Where There’s a Willing Educator, There’s a Way
Throughout the pandemic, educators, students and families have worked together to figure out how to keep students on track to achievement. Most have found that traditional modes of monitoring progress and improving academic performance do not suffice in this unique crisis. Students have been experiencing challenges with access to instructional content like never before. As such, the current educational climate requires unique considerations for assessing progress.
Throughout the pandemic, educators, students and families have worked together to figure out how to keep students on track to achievement.
Traditionally, student assessment is based on the educator’s evaluation of the student’s efforts, but now more than ever, educators understand the importance of taking a more holistic, personalized approach to instruction and assessment—one that encourages relationship-building and helps students own their learning. Here, we explore the assessment practices of three HP Teaching Fellows in the U.S. and Canada to share how they are moving beyond traditional grading methods.
HP Teaching Fellows is part of Reinvent the Classroom, an initiative by Digital Promise, HP, Microsoft and Intel. Sign up to learn more about the Fellowship.
Anna Miller is an eighth grade English and gifted teacher in Helena, Alabama. She provides a clear example of how educators can achieve learning goals while practicing innovative grading methods.
“Grading is something that I’ve struggled with for a long time,” says Miller. “This year, I’ve decided that I’m going to accept late work forever. It’s been really hard to not have a cutoff, but I want them to demonstrate mastery; I’m not as worried about the minutiae of it. ‘Can you do the things that I’m supposed to make sure you can do?’ In English [class], that’s, ‘Can you read and write and communicate?’”
Through this approach, Miller assesses students’ progress in more meaningful ways, coaching them from the perspective of a co-rider on their learning journey. By giving students more time to submit work, Miller shows that she truly cares about students’ mental well-being, as well as their academic success. This also serves as a practical approach to instruction because it gives learners more time to master the work. During this especially unpredictable time in education, it is increasingly important to meet learning goals while being considerate of the unique needs of all learners.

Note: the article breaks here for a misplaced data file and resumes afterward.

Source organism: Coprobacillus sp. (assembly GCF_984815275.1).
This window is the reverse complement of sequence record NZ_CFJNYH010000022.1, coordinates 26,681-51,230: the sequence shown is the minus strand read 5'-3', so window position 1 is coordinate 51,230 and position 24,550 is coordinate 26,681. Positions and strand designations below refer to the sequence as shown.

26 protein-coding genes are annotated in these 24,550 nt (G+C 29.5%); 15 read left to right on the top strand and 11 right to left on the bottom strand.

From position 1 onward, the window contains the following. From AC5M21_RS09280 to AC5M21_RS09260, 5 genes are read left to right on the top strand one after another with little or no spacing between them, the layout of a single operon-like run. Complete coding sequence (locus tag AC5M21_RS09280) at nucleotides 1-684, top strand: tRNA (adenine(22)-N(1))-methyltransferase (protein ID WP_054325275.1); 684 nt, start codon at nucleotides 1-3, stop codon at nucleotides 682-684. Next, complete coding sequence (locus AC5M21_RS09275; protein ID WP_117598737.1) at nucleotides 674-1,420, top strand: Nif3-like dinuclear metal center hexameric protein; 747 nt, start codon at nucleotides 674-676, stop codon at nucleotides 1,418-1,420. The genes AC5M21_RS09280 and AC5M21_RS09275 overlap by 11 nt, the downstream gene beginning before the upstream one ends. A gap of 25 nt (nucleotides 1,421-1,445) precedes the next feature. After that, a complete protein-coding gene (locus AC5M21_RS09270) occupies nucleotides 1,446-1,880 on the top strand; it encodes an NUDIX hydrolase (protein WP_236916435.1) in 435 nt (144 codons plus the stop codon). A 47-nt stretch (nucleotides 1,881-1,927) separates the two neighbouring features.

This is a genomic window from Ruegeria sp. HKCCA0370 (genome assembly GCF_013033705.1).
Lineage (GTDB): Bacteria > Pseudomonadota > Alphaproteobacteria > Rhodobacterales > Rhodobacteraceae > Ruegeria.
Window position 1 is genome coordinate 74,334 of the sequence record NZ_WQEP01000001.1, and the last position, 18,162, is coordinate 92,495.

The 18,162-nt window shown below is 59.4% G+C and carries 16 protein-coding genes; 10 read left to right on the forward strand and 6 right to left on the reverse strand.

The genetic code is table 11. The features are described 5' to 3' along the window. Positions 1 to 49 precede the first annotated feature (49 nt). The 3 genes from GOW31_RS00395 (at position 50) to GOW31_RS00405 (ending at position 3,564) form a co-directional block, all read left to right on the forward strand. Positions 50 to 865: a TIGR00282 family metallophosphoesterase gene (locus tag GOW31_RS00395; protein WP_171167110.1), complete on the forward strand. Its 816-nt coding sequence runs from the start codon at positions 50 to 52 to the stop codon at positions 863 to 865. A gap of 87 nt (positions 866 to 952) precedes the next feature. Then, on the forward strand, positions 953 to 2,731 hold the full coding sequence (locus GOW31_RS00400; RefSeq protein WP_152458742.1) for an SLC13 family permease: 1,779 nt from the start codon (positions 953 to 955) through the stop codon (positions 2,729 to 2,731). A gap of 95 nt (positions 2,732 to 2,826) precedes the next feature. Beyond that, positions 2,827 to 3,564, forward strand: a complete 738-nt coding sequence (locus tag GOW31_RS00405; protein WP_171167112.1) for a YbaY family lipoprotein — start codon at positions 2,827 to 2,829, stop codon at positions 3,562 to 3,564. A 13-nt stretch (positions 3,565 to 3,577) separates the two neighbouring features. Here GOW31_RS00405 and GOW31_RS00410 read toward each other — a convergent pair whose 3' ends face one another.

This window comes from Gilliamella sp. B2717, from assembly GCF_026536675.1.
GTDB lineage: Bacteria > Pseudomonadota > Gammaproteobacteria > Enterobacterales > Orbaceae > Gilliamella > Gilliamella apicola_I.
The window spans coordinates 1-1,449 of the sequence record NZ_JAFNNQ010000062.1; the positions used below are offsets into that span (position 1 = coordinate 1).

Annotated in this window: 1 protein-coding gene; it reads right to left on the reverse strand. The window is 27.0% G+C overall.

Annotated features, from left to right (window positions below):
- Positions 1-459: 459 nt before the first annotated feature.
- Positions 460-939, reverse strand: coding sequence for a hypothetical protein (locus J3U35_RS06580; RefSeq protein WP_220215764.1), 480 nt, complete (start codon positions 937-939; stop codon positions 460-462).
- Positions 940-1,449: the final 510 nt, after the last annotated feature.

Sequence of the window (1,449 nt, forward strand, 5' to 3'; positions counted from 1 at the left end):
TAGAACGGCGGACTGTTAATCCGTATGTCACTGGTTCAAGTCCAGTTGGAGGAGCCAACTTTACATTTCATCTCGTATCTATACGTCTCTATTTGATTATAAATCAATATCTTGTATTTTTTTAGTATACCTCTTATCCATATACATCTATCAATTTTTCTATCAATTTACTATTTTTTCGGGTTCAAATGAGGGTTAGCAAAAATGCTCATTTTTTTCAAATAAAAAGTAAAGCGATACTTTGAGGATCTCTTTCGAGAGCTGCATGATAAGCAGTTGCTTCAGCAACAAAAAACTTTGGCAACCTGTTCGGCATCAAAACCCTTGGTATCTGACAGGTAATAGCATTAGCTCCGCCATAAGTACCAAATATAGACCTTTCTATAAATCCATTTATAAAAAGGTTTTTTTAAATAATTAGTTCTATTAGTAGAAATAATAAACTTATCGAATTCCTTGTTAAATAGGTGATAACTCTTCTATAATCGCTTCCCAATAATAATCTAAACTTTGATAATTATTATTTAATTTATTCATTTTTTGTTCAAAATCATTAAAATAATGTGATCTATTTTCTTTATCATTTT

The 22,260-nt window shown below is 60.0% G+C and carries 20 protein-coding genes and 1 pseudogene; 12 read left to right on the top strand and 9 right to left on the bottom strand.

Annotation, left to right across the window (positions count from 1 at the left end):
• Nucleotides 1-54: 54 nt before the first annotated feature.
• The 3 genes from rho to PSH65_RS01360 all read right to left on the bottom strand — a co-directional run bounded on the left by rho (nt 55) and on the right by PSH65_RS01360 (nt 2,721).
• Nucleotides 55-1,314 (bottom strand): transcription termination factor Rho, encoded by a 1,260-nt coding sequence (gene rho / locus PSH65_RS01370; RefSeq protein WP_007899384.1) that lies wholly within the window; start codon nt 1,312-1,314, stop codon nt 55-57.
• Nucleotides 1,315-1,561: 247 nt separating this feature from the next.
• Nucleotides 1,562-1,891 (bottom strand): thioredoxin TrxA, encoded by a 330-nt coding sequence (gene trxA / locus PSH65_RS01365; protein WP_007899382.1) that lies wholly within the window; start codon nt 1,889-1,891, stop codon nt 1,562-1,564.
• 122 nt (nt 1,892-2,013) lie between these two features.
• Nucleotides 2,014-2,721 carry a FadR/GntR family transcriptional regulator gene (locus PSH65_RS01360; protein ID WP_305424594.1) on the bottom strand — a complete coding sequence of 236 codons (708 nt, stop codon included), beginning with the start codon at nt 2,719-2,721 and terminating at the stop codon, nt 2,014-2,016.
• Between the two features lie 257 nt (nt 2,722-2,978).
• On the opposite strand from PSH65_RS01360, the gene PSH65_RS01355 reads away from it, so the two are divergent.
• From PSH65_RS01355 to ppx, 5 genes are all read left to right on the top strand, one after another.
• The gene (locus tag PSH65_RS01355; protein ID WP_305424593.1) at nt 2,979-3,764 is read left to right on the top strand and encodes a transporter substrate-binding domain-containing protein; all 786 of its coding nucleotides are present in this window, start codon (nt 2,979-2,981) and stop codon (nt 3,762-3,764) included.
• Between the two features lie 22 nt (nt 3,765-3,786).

Focusing on a learner’s specific areas of growth is much more effective for educators because it allows them to see where each of their learners needs help. Working with students and encouraging them to take ownership of their learning increases the likelihood of academic achievement. This process is especially rewarding because it allows educators and learners an opportunity to connect to learning on a deeper, more meaningful level, addressing needs or concerns together.
In Regina, Saskatchewan, educator Trevor Hlushko is able to better assess his students' progress by connecting their learning goals to personal interests. Centering students’ interests encourages them to become more invested in the learning process and demonstrate their learning in meaningful ways that can still be effectively tracked.
“I’ve been able to explore [the news] and connect on personal levels with my students. I didn't even come up with [the reflections]; they’re coming up with this. These big ideas that are constantly being put out there have been really cool as far as relevance and making it authentic,” enthuses Hlushko.
For Hlushko, it is especially important to become a co-learner because it allows his students to take ownership of their learning, which ultimately adds even more value to their educational experiences. Such rewarding experiences can be especially helpful in developing or maintaining student engagement during remote or hybrid learning.
Educators understand the importance of taking a more holistic, personalized approach to instruction and assessment—one that encourages relationship-building and helps students own their learning.
Monika Moorman, a fourth grade teacher in Plantation, Florida, uses non-traditional strategies like self-reflection questions to provide an authentic avenue for assessing students’ progress. Her approach connects directly to students’ learning goals and abilities.
“Reflection is key. It doesn’t have to be time-consuming at all, but time needs to be set aside for students to think about their progress and growth. I embed self-reflection questions in most of my assignments: ‘What was the most challenging part of the concept? The lesson? What worked? What didn’t? What could you have done differently in the process?’ I think exit tickets are a great way to achieve the same goal,” Moorman explains.
Providing learners with these reflective rest points allows them to gain understanding of a subject in an authentic way that aligns with their experience. When students are able to engage in learning through a guided personalized experience, they are more likely to be invested in their education and achievement.